Goldman Sachs chief: Sanders's criticism is 'dangerous'

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The head of Goldman Sachs believes being singled out for criticism by Bernie SandersBernie SandersWATCH LIVE: Hillary Clinton campaigns with Bernie Sanders The Hill's 12:30 Report Warren to rally Wisconsin college students for Feingold MORE represents a “dangerous moment” for the country.

Lloyd Blankfein, the Wall Street giant’s chief executive, said Wednesday that the Democratic presidential candidate might have gone too far in personally targeting him.

“To personalize it, it has potential to be a dangerous moment. Not just for Wall Street ... but for anybody who is a little bit out of line,” he said in an interview with CNBC.

Sanders has railed against Wall Street throughout his populist campaign, accusing the financial industry of ruining the economy and holding down the middle class. And he has singled out Blankfein and his company as a poster child for the greed and recklessness he says is endemic in finance.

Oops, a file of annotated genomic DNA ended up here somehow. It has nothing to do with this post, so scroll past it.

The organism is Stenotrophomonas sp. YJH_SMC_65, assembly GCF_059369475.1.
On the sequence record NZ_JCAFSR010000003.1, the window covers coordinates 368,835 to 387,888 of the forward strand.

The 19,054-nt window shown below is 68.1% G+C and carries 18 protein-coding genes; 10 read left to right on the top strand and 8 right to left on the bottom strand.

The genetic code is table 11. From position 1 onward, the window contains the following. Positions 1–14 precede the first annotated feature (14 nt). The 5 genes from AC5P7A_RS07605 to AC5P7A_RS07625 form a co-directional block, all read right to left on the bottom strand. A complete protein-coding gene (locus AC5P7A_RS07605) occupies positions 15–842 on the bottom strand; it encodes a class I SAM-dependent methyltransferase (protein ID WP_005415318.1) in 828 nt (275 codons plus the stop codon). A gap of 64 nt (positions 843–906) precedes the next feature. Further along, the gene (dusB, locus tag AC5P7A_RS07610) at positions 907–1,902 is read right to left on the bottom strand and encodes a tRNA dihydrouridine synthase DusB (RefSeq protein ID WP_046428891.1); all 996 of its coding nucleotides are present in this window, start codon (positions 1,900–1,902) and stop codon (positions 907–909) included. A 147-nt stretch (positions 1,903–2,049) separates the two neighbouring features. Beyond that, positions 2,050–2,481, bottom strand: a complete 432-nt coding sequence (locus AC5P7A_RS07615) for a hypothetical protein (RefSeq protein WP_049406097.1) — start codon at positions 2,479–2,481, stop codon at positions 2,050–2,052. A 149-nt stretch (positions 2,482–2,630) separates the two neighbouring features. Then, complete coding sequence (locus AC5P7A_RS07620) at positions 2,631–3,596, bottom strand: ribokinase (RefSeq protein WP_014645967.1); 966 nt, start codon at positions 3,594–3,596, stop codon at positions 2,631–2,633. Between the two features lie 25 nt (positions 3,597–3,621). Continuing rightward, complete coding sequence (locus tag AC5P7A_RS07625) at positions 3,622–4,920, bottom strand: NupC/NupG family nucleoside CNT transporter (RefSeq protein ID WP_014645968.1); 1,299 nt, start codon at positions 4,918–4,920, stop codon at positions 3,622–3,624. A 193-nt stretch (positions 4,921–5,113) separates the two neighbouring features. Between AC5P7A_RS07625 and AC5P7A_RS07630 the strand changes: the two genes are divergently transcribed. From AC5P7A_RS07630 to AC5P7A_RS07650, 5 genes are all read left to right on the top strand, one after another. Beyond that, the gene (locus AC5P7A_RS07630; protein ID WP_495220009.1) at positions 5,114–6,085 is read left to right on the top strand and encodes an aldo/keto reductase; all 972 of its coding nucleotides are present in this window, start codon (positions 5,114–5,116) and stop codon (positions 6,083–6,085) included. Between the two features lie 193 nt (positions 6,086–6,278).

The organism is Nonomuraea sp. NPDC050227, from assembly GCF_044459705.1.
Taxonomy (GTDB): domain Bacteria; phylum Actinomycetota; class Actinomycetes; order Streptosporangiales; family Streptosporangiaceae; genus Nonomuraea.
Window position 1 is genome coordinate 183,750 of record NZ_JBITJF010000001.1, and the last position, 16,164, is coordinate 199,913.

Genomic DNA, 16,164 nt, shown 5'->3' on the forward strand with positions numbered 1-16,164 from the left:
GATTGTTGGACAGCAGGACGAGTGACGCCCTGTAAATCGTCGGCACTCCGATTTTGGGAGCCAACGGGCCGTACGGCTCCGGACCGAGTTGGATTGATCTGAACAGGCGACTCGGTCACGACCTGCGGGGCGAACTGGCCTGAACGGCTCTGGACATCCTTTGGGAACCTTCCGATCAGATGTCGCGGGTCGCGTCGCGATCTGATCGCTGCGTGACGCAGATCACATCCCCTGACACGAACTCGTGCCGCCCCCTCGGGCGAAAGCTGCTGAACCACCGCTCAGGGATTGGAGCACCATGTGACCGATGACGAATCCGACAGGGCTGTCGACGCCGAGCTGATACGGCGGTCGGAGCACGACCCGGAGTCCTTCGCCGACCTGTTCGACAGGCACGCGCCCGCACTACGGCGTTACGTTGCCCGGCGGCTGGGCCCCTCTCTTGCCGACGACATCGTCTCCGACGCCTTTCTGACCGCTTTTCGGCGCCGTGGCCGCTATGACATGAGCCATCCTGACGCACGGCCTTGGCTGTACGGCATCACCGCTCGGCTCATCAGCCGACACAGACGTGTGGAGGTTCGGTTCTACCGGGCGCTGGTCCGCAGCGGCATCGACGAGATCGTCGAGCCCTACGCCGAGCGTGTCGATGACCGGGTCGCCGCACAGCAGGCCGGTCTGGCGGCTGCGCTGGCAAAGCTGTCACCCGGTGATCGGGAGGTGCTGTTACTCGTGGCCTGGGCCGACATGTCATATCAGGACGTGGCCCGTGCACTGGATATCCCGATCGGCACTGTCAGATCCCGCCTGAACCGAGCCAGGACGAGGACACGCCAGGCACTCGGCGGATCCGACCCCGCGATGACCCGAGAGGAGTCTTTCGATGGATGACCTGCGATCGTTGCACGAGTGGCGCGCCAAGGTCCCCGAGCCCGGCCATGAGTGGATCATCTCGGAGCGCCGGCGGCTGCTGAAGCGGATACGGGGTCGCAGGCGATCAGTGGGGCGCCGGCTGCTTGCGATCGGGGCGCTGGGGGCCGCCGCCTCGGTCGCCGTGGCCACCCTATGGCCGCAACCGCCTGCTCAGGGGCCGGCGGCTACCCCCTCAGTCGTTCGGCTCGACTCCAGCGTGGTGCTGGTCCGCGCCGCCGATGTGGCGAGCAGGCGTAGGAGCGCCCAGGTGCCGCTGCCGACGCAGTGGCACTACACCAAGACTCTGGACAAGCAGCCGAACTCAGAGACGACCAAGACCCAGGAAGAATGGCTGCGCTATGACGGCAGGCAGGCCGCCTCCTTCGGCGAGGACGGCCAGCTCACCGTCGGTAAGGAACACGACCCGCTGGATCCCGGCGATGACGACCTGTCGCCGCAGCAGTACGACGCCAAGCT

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In a January interview with Bloomberg, he specifically mentioned Blankfein as representing greed on Wall Street, for taking massive pay packages “after destroying the economy.”

Blankfein pushed back Wednesday, arguing that Sanders and his ilk are too rigid to get anything done.

“It’s a liability to say, ' I’m willing to compromise,' ” he said. “It’s just incredible. It’s a moment in history. Eventually people, the electorate, will notice nothing is getting done.”

Goldman Sachs has long been a popular political punching bag, and that has held true for both parties on the presidential campaign trail.

GOP presidential candidate Ted Cruz faced heat from opponents after The New York Times reported he failed to properly disclose a loan from the company during his Senate run. His wife, Heidi, works there but is on a leave of absence.

And beyond criticizing Goldman directly, Sanders has used it as a political cudgel as well, criticizing his opponent, Hillary Clinton, for accepting large speaking fees from the banking firm.

While Blankfein backed Clinton when she ran in 2008, he was mum on his preferred pick in 2016.

“I don’t want to help or hurt anybody by giving them an endorsement,” he said.

And Blankfein said he did not take Sanders’s attacks personally but acknowledged a slight sting from seeing another Brooklynite making the jabs.

“I don’t take it personally, since we never met,” he said. “Another kid from Brooklyn, how about that.”